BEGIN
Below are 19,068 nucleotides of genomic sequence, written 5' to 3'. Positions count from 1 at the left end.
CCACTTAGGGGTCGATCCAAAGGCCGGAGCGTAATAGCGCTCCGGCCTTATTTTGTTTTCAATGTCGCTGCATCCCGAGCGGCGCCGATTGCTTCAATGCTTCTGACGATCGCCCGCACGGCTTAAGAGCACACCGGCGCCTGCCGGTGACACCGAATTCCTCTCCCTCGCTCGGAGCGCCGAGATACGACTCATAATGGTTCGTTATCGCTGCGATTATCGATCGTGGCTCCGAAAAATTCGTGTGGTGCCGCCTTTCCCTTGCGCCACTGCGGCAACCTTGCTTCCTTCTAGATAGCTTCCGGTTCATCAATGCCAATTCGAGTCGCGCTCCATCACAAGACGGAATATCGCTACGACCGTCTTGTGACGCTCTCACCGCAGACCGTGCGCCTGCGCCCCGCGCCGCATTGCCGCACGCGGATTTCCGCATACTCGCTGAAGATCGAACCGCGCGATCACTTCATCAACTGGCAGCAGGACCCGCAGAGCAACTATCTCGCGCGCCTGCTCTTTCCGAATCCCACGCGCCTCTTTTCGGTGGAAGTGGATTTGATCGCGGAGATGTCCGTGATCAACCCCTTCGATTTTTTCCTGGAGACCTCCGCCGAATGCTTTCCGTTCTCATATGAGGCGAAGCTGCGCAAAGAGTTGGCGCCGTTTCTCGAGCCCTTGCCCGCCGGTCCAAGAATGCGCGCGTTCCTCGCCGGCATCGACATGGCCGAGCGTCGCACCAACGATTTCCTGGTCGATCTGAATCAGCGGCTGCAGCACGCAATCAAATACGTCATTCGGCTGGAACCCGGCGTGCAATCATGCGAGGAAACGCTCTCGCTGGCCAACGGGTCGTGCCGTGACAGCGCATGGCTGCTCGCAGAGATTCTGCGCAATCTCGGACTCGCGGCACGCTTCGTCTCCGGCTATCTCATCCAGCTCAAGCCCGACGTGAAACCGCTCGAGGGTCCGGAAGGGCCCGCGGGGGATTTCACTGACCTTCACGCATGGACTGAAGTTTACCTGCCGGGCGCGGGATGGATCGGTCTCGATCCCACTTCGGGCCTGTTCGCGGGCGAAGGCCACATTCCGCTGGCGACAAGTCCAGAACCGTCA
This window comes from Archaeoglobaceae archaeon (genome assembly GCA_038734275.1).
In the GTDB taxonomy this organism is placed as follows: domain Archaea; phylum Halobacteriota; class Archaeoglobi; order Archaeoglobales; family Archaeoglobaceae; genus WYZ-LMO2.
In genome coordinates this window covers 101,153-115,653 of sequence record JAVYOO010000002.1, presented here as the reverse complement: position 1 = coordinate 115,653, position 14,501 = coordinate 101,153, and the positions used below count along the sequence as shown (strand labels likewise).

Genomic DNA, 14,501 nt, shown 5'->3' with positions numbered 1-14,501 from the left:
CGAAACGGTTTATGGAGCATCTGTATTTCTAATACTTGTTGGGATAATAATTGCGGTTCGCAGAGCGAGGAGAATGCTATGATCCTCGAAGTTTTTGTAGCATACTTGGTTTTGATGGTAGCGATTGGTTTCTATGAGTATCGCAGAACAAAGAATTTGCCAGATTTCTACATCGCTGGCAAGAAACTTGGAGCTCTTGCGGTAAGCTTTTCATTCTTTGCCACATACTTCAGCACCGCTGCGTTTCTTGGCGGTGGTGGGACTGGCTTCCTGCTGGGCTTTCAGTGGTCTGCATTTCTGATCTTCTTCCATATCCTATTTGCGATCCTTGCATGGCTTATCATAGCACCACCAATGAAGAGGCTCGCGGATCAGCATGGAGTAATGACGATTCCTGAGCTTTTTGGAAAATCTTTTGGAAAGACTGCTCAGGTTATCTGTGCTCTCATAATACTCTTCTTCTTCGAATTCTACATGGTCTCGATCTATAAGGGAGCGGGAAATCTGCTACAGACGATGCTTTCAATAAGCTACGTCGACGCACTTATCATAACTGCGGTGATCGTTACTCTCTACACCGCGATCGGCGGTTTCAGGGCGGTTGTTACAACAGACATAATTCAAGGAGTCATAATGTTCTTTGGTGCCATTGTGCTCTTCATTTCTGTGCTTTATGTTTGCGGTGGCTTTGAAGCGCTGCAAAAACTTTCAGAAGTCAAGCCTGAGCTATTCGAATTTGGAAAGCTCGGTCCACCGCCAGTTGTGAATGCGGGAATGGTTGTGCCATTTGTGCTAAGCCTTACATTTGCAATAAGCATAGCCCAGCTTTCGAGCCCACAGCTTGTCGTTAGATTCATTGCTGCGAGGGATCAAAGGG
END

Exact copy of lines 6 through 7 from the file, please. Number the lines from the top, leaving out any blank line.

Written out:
Genomic DNA, 14,501 nt, shown 5'->3' with positions numbered 1-14,501 from the left:
CGAAACGGTTTATGGAGCATCTGTATTTCTAATACTTGTTGGGATAATAATTGCGGTTCGCAGAGCGAGGAGAATGCTATGATCCTCGAAGTTTTTGTAGCATACTTGGTTTTGATGGTAGCGATTGGTTTCTATGAGTATCGCAGAACAAAGAATTTGCCAGATTTCTACATCGCTGGCAAGAAACTTGGAGCTCTTGCGGTAAGCTTTTCATTCTTTGCCACATACTTCAGCACCGCTGCGTTTCTTGGCGGTGGTGGGACTGGCTTCCTGCTGGGCTTTCAGTGGTCTGCATTTCTGATCTTCTTCCATATCCTATTTGCGATCCTTGCATGGCTTATCATAGCACCACCAATGAAGAGGCTCGCGGATCAGCATGGAGTAATGACGATTCCTGAGCTTTTTGGAAAATCTTTTGGAAAGACTGCTCAGGTTATCTGTGCTCTCATAATACTCTTCTTCTTCGAATTCTACATGGTCTCGATCTATAAGGGAGCGGGAAATCTGCTACAGACGATGCTTTCAATAAGCTACGTCGACGCACTTATCATAACTGCGGTGATCGTTACTCTCTACACCGCGATCGGCGGTTTCAGGGCGGTTGTTACAACAGACATAATTCAAGGAGTCATAATGTTCTTTGGTGCCATTGTGCTCTTCATTTCTGTGCTTTATGTTTGCGGTGGCTTTGAAGCGCTGCAAAAACTTTCAGAAGTCAAGCCTGAGCTATTCGAATTTGGAAAGCTCGGTCCACCGCCAGTTGTGAATGCGGGAATGGTTGTGCCATTTGTGCTAAGCCTTACATTTGCAATAAGCATAGCCCAGCTTTCGAGCCCACAGCTTGTCGTTAGATTCATTGCTGCGAGGGATCAAAGGG